LANSING — A second round of the Child Care Stabilization Grant program is now underway and will distribute $365 million to give every full-time childcare professional a $1,000 retention bonus and to help childcare programs.
The grants are available to Michigan’s approximately 8,000 licensed childcare programs and their staff.
Licensed childcare providers are eligible and should visit Michigan.gov/childcare to confirm eligibility, review frequently asked questions and apply.
The application will be open until May 26, 2022. This is a noncompetitive grant. All eligible applicants will receive funding. Childcare professionals will be awarded bonuses directly from their employer and do not need to apply.
Who is eligible to apply?
- Licensed child care centers
- Licensed family homes and group homes
- Tribal-based child care
- Head Start, Great Start Readiness Program (GSRP) and 21st CCLC programs that also provide tuition-based child care (see FAQ for full definition of requirements)
- Eligible applicants must also:
Be open and available to provide child care services on the date of application OR be temporarily closed due to the COVID-19 pandemic.
Every eligible provider will receive a base award and bonus payments for providing in demand care. The base award will be based on licensed capacity and provider type. Bonus payments will be added to the award based on whether a provider cares for infants and toddlers, child care subsidy children, provide care during non-traditional hours, caring for a child with special needs and have a Great Start to Quality star rating.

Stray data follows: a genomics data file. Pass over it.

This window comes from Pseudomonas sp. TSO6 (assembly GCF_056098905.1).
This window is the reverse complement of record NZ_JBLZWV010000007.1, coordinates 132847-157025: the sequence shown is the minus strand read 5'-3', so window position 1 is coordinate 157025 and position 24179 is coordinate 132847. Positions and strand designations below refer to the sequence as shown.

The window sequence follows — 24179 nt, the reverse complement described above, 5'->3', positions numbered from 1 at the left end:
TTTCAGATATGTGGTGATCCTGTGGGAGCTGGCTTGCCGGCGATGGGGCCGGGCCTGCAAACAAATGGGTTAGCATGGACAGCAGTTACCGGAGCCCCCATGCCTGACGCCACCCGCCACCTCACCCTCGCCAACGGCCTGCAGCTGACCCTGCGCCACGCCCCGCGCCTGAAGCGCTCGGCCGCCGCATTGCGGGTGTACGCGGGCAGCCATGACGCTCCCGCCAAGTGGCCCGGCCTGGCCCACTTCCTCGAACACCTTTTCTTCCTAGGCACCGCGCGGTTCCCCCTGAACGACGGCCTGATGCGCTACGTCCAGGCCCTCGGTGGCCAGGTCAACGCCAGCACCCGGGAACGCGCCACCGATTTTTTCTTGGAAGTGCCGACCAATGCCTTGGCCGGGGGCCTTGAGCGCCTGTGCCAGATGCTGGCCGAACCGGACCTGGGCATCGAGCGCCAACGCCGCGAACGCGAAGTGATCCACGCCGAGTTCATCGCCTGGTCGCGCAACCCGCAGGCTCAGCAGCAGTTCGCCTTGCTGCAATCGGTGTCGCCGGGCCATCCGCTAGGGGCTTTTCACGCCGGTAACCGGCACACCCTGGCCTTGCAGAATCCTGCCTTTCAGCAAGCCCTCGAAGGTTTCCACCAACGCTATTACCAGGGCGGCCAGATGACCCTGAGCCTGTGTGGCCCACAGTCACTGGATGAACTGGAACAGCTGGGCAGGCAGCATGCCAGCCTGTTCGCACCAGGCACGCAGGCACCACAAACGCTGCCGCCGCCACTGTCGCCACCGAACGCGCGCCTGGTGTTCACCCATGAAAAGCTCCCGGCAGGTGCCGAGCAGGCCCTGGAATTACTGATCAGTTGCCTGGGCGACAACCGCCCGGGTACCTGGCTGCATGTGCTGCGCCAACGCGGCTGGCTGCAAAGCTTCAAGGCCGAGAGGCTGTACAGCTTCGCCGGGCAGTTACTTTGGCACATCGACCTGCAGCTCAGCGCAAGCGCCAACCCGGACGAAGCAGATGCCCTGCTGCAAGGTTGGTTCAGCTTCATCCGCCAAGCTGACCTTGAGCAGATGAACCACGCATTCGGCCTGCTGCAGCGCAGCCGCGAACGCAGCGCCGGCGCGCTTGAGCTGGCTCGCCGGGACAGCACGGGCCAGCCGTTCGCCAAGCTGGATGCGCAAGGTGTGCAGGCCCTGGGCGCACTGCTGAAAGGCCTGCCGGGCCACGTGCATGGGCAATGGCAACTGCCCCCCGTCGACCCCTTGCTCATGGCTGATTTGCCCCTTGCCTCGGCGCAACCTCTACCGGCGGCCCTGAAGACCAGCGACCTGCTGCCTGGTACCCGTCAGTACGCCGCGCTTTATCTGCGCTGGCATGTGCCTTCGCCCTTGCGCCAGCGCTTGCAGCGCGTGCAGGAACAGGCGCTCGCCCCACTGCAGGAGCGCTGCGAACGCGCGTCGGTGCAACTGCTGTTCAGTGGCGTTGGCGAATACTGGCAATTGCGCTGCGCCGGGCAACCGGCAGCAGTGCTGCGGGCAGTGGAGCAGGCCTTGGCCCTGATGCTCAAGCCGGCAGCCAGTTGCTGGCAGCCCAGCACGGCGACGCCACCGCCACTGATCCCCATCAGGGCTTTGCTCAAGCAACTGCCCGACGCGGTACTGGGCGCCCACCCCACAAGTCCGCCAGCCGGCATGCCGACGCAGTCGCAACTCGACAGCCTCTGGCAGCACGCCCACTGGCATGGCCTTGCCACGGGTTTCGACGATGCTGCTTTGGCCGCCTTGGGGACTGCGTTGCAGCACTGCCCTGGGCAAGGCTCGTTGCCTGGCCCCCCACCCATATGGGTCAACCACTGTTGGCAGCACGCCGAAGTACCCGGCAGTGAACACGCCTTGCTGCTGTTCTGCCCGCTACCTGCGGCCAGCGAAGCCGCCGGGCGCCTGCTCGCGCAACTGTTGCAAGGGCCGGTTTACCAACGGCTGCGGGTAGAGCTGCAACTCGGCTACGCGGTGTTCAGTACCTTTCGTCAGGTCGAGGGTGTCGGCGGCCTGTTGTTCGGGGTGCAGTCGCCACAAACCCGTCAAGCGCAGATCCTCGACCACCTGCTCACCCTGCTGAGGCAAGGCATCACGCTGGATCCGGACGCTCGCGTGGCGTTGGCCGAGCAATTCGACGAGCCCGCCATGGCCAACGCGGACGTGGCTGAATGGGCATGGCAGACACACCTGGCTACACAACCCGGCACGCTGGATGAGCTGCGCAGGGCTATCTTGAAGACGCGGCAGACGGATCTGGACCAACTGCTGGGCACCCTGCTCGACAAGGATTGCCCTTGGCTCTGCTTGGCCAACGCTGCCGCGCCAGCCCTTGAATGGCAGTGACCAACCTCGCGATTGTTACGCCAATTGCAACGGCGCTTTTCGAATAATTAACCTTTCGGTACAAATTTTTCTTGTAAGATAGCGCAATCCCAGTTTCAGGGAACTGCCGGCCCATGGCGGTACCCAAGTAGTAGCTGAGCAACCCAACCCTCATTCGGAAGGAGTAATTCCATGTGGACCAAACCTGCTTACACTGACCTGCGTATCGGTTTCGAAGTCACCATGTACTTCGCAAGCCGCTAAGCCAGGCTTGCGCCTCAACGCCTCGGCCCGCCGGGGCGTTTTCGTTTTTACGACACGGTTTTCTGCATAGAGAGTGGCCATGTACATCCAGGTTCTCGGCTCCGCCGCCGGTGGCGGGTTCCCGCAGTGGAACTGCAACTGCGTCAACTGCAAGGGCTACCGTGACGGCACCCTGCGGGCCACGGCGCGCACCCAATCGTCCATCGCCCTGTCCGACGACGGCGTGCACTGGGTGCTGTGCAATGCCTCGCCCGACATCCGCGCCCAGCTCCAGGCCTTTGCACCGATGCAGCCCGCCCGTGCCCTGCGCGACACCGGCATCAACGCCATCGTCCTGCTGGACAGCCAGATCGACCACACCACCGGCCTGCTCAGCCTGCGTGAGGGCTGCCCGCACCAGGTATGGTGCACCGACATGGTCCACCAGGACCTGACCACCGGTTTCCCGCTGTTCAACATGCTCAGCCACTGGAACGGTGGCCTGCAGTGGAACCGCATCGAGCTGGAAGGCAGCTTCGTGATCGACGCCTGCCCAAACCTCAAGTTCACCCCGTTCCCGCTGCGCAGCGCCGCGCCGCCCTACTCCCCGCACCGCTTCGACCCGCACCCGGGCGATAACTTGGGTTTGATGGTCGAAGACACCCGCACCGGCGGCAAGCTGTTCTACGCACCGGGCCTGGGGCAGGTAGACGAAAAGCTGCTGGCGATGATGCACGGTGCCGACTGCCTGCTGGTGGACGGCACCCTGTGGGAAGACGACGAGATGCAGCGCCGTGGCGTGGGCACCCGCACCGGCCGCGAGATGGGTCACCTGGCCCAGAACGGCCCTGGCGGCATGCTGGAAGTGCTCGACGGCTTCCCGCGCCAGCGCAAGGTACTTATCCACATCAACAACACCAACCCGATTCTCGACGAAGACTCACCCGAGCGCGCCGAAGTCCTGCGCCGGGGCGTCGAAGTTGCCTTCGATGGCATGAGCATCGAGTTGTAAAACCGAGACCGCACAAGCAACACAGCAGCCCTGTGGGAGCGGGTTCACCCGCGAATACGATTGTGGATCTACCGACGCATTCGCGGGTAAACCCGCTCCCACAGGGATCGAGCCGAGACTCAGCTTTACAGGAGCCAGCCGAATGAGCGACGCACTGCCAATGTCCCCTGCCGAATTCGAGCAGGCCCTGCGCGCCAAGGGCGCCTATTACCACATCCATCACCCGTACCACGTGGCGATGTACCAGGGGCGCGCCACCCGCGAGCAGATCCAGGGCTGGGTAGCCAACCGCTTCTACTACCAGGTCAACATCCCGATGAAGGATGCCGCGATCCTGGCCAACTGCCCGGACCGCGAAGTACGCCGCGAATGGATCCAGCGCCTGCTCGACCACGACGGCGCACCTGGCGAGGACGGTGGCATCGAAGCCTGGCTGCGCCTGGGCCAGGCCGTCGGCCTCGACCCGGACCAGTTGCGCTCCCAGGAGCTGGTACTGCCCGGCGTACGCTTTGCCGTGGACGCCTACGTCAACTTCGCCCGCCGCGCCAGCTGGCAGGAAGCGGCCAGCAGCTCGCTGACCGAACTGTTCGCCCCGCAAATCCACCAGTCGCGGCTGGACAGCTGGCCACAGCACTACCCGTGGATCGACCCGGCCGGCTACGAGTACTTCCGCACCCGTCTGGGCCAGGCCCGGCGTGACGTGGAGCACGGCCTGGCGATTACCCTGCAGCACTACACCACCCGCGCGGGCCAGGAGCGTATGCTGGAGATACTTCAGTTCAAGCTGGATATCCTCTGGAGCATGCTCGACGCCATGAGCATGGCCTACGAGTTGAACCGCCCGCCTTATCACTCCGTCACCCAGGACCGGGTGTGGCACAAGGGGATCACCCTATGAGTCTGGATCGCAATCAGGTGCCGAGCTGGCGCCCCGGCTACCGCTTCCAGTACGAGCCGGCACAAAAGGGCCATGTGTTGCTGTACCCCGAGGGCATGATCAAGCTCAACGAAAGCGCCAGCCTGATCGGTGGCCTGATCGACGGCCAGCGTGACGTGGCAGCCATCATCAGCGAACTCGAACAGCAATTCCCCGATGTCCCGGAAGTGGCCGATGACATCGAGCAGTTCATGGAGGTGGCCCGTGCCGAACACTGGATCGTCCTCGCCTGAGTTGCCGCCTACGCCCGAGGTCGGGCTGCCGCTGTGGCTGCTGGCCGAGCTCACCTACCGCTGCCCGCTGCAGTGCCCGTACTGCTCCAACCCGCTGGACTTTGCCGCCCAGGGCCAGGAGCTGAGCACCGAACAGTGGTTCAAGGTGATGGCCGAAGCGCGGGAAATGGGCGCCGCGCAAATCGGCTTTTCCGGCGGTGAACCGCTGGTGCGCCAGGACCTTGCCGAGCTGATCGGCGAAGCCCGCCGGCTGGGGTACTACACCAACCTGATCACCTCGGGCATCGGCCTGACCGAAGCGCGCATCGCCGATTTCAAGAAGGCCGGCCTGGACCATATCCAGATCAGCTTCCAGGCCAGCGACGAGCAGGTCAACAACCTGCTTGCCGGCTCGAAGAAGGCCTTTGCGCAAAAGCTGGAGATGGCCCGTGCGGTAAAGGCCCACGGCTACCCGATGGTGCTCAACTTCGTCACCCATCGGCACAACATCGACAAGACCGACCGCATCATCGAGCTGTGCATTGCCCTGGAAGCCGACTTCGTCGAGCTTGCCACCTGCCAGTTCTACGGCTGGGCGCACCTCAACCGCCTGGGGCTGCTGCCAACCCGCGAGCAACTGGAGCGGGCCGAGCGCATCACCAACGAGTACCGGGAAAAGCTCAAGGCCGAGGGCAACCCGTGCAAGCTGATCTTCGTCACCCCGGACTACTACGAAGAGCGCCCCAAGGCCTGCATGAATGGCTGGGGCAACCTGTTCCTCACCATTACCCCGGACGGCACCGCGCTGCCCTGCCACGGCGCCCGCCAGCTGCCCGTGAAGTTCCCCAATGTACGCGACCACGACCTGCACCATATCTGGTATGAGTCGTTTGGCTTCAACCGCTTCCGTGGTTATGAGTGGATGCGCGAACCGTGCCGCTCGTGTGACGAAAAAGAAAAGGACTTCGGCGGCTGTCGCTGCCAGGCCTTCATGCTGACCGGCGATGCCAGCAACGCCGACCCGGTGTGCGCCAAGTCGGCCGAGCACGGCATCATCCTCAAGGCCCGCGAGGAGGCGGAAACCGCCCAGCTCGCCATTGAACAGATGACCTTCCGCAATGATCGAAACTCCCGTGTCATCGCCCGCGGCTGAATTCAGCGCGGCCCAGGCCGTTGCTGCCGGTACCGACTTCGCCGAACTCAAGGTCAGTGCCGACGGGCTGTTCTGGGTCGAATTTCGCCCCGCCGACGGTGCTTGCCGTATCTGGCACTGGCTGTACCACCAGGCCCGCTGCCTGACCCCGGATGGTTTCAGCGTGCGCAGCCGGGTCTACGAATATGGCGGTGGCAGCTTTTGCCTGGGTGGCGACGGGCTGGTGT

Providers will also receive funding for staff bonuses.
According to the state’s licensing authority, there are close to 140 child car licenses operating in Dearborn alone.
Funding for the grant program was included in Governor Whitmer’s Fiscal Year 2022 budget that included other investments in childcare, totaling in a $1.4 billion investment.
In January, nearly 6,000 childcare providers received funding from the first round of Child Care Stabilization grants and 38,000 childcare professionals received bonuses. These were non-competitive grants awarded to licensed centers, group homes, family homes and tribal childcare providers to be used to support operational expenses. Nearly all applicants also requested and received funding for $1,000 sign on bonuses to fill staff vacancies.
The Century Foundation estimates that to date grants from the Child Care Stabilization Fund and other childcare investments from the American Rescue Plan Act saved 3,567 childcare programs and 135,795 slots in Michigan.
“I remember how valuable any bit of childcare was when my girls were young,” Whitmer said. “Today, I’m fighting to make sure every family has access to quality, affordable childcare that meets their needs. That starts with making sure our local childcare businesses can stay open and pay their staff a living wage. I’m proud that we are getting things done for young Michiganders, childcare professionals and small businesses. With this investment, we will continue growing Michigan’s economy and making our communities stronger.”
During the first round of grants, family home programs received $10,763, group home programs received $20,454 and childcare centers received $108,685. Total bonuses were $1,000 to 24,947 full time staff members and $500 to 13,213 part time staff members.
“The childcare grant funds have improved my daycare by allowing me to be able give my employees extra pay that I didn’t have to give to them,”said Felicia Caver Davis, owner and operator of Little Bubbles Daycare in Detroit, according to a press release. “It helped me buy more toys and supplies and fix things in my daycare. It allowed me to do a lot of repairs that needed to be done and helped to provide a safer environment for the children that attend.”